djp1080 Offline
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Registered: 04/20/13
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Originally Posted By: LindaDelcamp
I'm a female right handed bowler with a 5 step delivery. I usually throw a straight ball when I bowl and would like to know just where to stand on the alley to throw a straight ball and also how to hold my ball?

Linda, Assuming you're shooting for a strike, right? I'll assume your approach is straight down the boards. Typically a female will have their ball about six to seven boards to the right of their slide foot (their left foot) when they release the ball. Much of what Boat says about your swing and hand positioning sounds right on!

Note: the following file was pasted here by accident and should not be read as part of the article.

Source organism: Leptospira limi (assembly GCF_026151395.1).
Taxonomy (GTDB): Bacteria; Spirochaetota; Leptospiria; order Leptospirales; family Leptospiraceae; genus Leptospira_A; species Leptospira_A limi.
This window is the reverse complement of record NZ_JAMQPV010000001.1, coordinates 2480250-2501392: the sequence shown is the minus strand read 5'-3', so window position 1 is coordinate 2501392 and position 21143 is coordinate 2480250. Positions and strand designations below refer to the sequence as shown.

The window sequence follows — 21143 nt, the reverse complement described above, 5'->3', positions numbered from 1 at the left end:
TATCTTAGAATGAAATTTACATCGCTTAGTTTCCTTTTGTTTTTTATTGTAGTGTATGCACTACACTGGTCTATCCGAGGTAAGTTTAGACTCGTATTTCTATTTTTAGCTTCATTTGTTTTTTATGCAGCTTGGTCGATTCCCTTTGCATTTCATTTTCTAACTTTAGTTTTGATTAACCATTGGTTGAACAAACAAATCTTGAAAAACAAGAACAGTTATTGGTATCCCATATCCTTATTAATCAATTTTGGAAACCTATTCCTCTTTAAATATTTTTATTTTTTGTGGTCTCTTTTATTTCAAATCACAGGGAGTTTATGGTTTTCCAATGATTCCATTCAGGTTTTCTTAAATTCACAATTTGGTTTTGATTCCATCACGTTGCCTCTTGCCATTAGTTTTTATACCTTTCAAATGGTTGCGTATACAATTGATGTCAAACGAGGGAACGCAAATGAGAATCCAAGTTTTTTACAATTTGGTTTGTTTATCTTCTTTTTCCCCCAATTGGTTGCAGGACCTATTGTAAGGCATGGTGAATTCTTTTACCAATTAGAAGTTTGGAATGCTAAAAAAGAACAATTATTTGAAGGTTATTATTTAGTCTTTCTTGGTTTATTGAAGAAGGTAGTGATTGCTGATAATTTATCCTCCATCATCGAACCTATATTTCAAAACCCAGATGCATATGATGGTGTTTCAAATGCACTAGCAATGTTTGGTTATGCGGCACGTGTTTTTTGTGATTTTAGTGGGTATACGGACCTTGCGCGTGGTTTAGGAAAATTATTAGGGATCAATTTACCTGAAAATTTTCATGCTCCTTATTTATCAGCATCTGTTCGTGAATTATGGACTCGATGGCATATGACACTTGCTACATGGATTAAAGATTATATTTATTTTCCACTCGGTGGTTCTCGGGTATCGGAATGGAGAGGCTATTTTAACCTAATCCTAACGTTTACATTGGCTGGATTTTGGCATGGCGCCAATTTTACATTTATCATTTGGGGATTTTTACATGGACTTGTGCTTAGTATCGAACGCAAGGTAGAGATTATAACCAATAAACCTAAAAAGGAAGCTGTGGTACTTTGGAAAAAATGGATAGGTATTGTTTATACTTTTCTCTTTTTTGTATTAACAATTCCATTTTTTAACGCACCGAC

Just continue to keep your fingers under the ball at the release point and roll the ball straight down the lane like he says. Typically right-handers will line themselves up on the approach using their slide foot. I generally line up with the middle of my shoe. Others line up somewhere around their big toe. Just be consistent.
Here are some suggestions on where to stand. Again, let's assume the middle your ball will be seven boards right of your slide foot. Pick a board # that you'd like to roll your ball over at a distance at the arrows which are about 15 feet down the lane from the foul line. If you pick to aim at board #15 (the 3rd arrow from the right), try lining up on board #21 (one board to the left of the middle arrow or center of the lane). In this case your ball should roll over board #14 at the foul line.
If you pick to aim at board board #12, try lining up on board #17 (two boards left of the 3rd arrow). If you pick to aim at board #9, try lining up on board #13.
In each case your ball should end up about two boards right of the middle of the head pin which is a good straight ball shot.